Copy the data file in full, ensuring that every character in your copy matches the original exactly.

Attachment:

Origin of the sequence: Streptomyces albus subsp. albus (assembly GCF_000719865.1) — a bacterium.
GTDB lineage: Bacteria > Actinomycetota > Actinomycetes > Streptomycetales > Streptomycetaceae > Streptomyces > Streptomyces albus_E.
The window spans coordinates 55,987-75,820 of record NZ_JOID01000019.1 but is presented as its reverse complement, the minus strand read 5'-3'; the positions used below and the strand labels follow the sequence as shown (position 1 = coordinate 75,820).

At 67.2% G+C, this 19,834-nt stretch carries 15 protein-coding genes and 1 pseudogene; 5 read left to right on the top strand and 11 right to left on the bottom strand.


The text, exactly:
Origin of the sequence: Streptomyces albus subsp. albus (assembly GCF_000719865.1) — a bacterium.
GTDB lineage: Bacteria > Actinomycetota > Actinomycetes > Streptomycetales > Streptomycetaceae > Streptomyces > Streptomyces albus_E.
The window spans coordinates 55,987-75,820 of record NZ_JOID01000019.1 but is presented as its reverse complement, the minus strand read 5'-3'; the positions used below and the strand labels follow the sequence as shown (position 1 = coordinate 75,820).

At 67.2% G+C, this 19,834-nt stretch carries 15 protein-coding genes and 1 pseudogene; 5 read left to right on the top strand and 11 right to left on the bottom strand.